I had time to chat with head coach Doug Pederson on Tuesday morning – a players' day off, but a working day for the coaching staff – and during the course of our conversation we discussed the game of matchups. As in, just how difficult will it be for defenses to match up against the Eagles' offense starting Sunday when the Washington Redskins come to town?
The idea, of course, is that it's very, very, very difficult. By employing a variety of personnel packages, the Eagles can dictate to defenses. When they want to go with 11 personnel – one running back, one tight end, and three wide receivers, for example – the Eagles can target a cornerback-vs-receiver matchup they find favorable. When they want to use 12 personnel – one running back, two tights and two wide receivers – the Eagles can look for something that works in their favor involving Zach Ertz and Dallas Goedert.
When they want to put a player like Darren Sproles in space, they can try to isolate Sproles and dare Washington to find a player who can stick with him in the open field.
This is what the coaching staff has been working on for many days now as they've pored over tape of Washington's defense from last season and this summer's preseason. The Eagles are intimately familiar with the schemes Washington employs on defense and Washington has a good feel for Pederson's tendencies and the X's and O's he and offensive coordinator Mike Groh will put in place for Sunday afternoon.
"We try to not reinvent the wheel, but we've still got to be creative and keep our opponents off balance and show them something they haven't seen from us and then they're going to do the same thing," Pederson said. "They've got some new staff – Coach (Jay) Gruden has brought in some new guys, especially on defense that are new – so for the most part we've just got to get our guys well prepared during the week and give them every look possible that they might see in the game and let them go play."
Within that execution is scheming to find advantages, any advantages. By building a roster that includes so many tremendous skill-position players, the Eagles provide the kind of position and personnel flexibility that Pederson loves. One of the best play-callers in the NFL, Pederson is also adept at recognizing a favorable matchup when he sees one.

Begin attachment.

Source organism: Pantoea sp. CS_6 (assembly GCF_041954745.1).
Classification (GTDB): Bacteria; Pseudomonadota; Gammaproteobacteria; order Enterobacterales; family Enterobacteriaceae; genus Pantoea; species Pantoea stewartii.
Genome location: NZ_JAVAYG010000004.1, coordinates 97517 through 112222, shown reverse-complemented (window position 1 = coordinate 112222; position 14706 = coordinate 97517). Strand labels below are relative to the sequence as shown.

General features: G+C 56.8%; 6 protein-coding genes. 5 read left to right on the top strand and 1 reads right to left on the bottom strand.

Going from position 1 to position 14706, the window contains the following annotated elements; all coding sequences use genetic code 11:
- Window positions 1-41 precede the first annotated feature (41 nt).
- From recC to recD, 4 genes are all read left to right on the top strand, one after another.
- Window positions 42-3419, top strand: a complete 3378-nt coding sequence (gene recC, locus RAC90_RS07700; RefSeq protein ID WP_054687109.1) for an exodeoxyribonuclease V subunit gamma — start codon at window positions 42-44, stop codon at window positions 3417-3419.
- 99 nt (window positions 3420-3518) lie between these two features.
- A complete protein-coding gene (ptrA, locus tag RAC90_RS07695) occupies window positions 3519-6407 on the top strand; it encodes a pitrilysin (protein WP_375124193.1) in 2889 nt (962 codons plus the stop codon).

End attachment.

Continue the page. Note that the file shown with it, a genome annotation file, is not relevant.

On Sunday, the more good matchups, the merrier for the Eagles.
"We just have to worry about us and what we do," Pederson said. "We have to have a great week of practice and preparation. Our guys have to be focused and pay attention to the little things and go out and execute and let them play and have fun."
It's a lot of fun when the Eagles are winning, and when they win they usually start fast and that means putting points on the scoreboard early in games, a point of emphasis for Pederson throughout the summer. Two seasons ago, the Eagles were among the best teams in the NFL with 106 points in the first quarter. Last year, that number dipped to 41 points, among the worst first-quarter performances in the league.
That has to change, Pederson said.
"It does and it's something we've worked on all summer," he said. "It really helps our team when we start fast and get out there into a rhythm quickly. That goes for every team."
Tuesday was a relatively quiet day at the NovaCare Complex. There were players on hand getting in their workouts and treatments and doing conditioning work on their own, digging into the playbook and watching film. For the most part, the coaching staff was sequestered in meetings. Tuesday is Gameplan Day.
Wednesday, the digging-in preparation really gets intense.
"There's great energy here and everybody is excited," Pederson said. "I know that's the way it's going to be on Sunday at Lincoln Financial Field. We're all looking forward to it – a division game against a great rival, a team that wants to start its season with a win. They're coming in here hungry and we know that. It's important that we play our best football from the very start."